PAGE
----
Birth of Thomas Boston (1676) - An Heart Exercised Unto Godliness

By David T. Myers - Posted at This Day in Presbyterian History:

The life of Thomas Boston could be considered a walking medical study. Frequently depressed both in life and ministry, in his autobiography he wrote of his recurring miseries, his dry spells, his sense of unworthiness and dullness even in the act of preaching, or while praying in his study. At one point in his life, all his teeth fell out gradually one by one. Try speaking or preaching with that condition! His wife even joined him in suffering from a chronic illness of body and mind. Maybe it was something in the water!

Throw in two small congregations which, when he first went to them, were unresponsive to the ministry of the Word, whether publicly or privately. The manse in one congregation was in such bad shape that his family couldn’t stay there. In the other church, for a while they lived in a stable and even had one of their infants born there.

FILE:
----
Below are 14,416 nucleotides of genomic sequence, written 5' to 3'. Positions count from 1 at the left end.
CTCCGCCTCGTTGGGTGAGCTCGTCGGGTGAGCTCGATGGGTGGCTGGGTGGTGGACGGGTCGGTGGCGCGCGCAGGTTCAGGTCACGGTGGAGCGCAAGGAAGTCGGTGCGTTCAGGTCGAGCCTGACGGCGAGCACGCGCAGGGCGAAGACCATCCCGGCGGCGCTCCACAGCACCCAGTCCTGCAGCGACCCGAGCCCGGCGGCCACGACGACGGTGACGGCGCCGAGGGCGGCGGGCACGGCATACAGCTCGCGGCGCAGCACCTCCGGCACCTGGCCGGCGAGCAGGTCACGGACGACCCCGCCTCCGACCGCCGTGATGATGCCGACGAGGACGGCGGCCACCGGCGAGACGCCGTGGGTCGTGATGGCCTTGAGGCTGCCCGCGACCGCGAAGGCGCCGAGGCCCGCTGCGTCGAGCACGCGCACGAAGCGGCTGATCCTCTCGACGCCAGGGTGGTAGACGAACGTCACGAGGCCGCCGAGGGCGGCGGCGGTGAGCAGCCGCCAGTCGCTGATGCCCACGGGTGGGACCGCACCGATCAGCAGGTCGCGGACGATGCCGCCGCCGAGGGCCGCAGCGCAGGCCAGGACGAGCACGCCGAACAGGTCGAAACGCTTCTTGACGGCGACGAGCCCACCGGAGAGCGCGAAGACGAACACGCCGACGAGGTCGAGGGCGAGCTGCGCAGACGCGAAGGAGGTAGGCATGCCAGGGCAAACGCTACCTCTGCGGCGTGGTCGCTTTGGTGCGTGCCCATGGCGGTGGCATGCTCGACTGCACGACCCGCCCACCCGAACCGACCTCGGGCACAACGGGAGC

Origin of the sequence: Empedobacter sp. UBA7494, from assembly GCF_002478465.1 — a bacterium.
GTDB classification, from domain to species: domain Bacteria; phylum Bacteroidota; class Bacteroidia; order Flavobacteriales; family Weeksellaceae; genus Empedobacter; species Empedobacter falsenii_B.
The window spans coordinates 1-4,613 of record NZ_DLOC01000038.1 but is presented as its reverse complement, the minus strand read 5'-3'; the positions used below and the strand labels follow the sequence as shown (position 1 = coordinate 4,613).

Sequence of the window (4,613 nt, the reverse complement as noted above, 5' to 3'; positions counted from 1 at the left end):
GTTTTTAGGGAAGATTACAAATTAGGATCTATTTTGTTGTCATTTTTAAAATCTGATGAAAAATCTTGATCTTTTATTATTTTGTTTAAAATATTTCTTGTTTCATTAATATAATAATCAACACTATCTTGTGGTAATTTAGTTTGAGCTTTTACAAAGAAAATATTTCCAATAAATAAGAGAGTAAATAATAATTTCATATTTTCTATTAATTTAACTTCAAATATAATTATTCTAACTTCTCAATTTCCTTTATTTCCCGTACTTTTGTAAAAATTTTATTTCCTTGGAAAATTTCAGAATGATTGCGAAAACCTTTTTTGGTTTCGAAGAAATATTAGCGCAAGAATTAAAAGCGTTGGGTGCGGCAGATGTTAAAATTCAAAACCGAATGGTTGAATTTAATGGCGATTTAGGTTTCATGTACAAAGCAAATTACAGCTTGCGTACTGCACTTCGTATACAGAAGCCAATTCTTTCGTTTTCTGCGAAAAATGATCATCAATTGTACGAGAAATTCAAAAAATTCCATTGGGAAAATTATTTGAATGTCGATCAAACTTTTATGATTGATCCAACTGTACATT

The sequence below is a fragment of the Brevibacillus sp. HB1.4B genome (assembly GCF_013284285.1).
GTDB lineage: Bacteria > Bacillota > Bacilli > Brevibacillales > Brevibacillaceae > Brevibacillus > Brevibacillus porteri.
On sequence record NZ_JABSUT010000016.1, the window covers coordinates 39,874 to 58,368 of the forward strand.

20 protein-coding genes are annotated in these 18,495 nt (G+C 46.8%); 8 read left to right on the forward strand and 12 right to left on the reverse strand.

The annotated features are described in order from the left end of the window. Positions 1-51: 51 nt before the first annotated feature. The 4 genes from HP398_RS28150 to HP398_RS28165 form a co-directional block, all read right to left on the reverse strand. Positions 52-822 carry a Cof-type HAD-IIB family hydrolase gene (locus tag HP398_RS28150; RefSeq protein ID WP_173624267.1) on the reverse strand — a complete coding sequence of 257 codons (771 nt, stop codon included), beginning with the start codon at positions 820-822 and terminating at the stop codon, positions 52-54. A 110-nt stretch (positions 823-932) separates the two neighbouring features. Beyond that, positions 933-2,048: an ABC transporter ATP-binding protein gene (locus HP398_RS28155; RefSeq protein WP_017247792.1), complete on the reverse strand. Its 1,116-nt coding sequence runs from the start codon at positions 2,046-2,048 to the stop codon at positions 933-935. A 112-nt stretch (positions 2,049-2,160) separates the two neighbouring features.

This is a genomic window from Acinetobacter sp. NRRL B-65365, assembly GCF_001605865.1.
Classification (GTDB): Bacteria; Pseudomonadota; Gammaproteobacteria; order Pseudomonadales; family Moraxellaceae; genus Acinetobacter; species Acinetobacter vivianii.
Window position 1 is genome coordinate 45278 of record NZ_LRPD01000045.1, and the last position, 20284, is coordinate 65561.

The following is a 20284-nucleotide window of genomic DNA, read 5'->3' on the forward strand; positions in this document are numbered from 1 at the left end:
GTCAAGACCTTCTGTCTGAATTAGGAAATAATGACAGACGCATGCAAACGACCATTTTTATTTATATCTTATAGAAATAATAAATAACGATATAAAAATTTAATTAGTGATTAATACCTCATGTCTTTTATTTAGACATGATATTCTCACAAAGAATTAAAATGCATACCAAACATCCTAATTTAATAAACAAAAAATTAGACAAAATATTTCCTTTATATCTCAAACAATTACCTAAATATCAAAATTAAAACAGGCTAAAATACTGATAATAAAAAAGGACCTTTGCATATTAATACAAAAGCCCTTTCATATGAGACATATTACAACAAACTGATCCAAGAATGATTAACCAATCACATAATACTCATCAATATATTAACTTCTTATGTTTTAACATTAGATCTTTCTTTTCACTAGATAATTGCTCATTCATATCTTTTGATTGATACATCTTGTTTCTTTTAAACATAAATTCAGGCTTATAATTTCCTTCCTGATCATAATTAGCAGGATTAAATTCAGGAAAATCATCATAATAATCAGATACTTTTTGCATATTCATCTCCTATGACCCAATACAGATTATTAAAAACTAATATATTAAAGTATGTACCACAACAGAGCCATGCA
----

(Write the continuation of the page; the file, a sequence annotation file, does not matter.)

Thomas Boston was born this day March 17, in 1676, in Duns, Scotland, with Thomas being the youngest of seven children. His parents, John and Alison Boston, were Covenanters and his father was a strong supporter of Presbyterianism, even for a time being fined and imprisoned for his proclamation of the Gospel. Thomas would keep him company in one jail. Despite his parent’s vibrant testimony, Thomas went through religious motions only. It was only later under the preaching of the Rev. Henry Erskine, father of two sons who became ministers, that the Spirit brought him to saving faith in Jesus Christ. Thomas would says, “it pleased the Lord to awaken me under exercise about my soul’s state.”


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